But here in the air, I figured it was as worth trying as any other appetizer on the menu, so I went ahead and savoured the pork bone flavours that channelled through every last drop of the clear broth.
Now, Singapore Airlines has a “Book the Cook” service which allows you to pre-order meals for a given flight in First Class, business class, or premium economy, which Jessy and I naturally partook in a few days prior to the flight.
It’s worth noting that for this fifth-freedom flight out of Frankfurt, the selection wasn’t nearly as wide as what you would get out of Singapore. However, we still had the option to pick a few unique items before the flight, and potentially combine them the items from the onboard menu.
Jessy had opted for the massaman curry from the Book the Cook menu, which was served as her first main course. She found it to be well-spiced and delicious, and I thought the same as well, having hopped over across the divider to steal a bite.
Prior to my main courses, I swapped the champagne for some white wine, deciding to go with the Tapanappa Chardonnay in anticipation of some of the seafood dishes I’d be trying later on.
My first main course would be the prawn wonton noodles. There’s no doubt a certain irony in digging into these classic street food dishes, the type you’d find for a couple dollars at Singapore’s hawker stalls, in such an elevated setting.
Nevertheless, as someone who has loved noodle dishes for as long as I can remember, I had gone ahead and enthusiastically ordered this dish when I saw it on the Book the Cook menu.
Now that it was served in front of me, I swiftly slurped the stuffed slippery parcels of shrimp and relished every drop of the savoury broth, to which I had added a healthy dollop of the spicy soy sauce for an extra kick.
As my second main course (again, after the crew had checked that it was available), I chose the braised sea bass and New England chowder – a creative Western-inspired dish.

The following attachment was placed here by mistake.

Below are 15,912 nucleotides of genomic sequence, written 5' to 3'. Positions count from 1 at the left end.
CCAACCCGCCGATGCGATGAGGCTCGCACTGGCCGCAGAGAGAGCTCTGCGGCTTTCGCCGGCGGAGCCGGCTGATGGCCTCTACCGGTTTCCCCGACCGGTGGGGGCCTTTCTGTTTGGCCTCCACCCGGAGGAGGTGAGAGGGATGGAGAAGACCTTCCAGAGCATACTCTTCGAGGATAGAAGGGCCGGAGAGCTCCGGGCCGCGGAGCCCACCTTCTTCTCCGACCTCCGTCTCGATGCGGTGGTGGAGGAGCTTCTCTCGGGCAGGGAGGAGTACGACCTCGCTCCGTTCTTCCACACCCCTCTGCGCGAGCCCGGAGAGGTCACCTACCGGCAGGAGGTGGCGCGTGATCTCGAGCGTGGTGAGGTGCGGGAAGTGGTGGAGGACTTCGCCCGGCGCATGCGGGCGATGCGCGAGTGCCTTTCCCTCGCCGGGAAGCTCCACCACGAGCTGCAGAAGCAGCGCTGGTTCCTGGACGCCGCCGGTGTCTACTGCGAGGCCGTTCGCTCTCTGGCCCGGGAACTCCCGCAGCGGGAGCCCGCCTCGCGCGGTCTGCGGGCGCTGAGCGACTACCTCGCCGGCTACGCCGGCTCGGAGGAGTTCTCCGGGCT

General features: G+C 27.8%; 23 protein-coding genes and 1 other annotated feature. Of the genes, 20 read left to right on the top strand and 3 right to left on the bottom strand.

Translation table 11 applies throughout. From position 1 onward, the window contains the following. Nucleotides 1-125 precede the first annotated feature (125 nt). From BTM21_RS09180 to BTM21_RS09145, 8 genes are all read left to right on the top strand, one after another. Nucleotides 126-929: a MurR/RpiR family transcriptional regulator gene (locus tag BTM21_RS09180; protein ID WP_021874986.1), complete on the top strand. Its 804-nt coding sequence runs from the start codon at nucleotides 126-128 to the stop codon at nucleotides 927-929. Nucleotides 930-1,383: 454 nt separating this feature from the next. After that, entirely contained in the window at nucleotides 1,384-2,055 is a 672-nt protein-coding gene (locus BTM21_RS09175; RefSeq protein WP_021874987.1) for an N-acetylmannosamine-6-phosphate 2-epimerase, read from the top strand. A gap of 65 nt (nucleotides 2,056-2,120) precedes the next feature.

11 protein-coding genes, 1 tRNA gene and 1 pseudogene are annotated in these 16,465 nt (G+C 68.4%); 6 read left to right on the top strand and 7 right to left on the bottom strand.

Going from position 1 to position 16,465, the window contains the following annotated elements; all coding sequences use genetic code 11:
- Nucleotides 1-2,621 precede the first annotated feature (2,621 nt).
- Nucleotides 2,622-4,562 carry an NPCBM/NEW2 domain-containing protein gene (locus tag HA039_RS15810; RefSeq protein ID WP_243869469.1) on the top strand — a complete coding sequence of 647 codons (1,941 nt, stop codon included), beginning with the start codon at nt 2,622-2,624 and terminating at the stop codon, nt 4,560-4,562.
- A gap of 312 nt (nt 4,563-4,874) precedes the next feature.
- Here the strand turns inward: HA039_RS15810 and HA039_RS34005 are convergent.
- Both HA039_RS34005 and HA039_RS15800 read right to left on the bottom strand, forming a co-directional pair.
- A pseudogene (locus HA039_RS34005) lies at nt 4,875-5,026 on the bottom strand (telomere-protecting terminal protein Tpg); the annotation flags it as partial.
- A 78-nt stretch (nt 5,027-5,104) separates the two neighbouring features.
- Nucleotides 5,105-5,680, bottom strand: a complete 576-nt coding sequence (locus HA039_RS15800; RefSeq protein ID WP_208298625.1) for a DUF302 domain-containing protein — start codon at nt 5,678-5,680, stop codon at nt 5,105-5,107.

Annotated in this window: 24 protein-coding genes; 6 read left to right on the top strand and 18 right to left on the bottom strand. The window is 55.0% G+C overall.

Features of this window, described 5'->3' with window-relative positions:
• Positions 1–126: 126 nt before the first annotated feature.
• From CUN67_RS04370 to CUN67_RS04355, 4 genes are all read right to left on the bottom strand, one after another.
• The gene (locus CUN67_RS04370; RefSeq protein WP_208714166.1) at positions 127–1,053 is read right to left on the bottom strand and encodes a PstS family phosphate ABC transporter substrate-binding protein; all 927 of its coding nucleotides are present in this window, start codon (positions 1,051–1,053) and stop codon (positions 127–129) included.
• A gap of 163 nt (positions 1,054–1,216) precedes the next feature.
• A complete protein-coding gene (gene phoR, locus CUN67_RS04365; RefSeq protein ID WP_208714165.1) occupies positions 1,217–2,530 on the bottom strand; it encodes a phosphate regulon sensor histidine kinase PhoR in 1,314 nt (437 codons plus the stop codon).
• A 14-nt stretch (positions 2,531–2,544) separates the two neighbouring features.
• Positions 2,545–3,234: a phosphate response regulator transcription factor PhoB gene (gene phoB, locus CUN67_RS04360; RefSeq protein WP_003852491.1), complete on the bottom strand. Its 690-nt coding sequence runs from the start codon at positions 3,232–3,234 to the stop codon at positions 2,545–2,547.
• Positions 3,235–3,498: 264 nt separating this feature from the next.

The mild flavour of the sea bass was balanced by the stronger tomato-based clam chowder, and the dish also came with refreshing roasted leek and spinach to accompany it.
As I worked my way through my second main course, Jessy sampled a few bites of the German wheat beer-braised beef cheek for hers.
As a light eater, Jessy’s normally more likely to skip a main course rather than order a second, but even she couldn’t resist a bit of overindulgence onboard this very special Singapore Suites flight. She didn’t finish the whole thing, though, which of course meant that I hopped over across the divide to polish off main course 2.5.
I wrapped up meal service with some black tea and a decadent chocolate and coffee tart with mango sauce, while Jessy chose the black chocolate texture for dessert. Both were rich with flavour and accentuated with a fruity finish.
Overall, the quality of the meal was impeccable and certainly ranked among some of the best catering I’ve experienced in the air. The quantities were very impressive, bearing in mind that the Suites Class cabin wasn’t entirely full and we were lucky enough to be able to sample as much of the menu as possible.
What’s more, Singapore Airlines’s world-renowned in-flight service was on display throughout, the crew proactively on hand to offer top-ups to our drinks, withdraw our plates, and gracefully lay down the next dish in front of us.
Singapore Airlines A380 Suites Class – Bed
After indulging in such a satisfying meal, I headed to the restroom to freshen up.
Singapore Airlines has two restrooms onboard the A380 for Suites Class passengers, with the bathroom right-hand side being larger and more luxurious than the one on the left-hand side.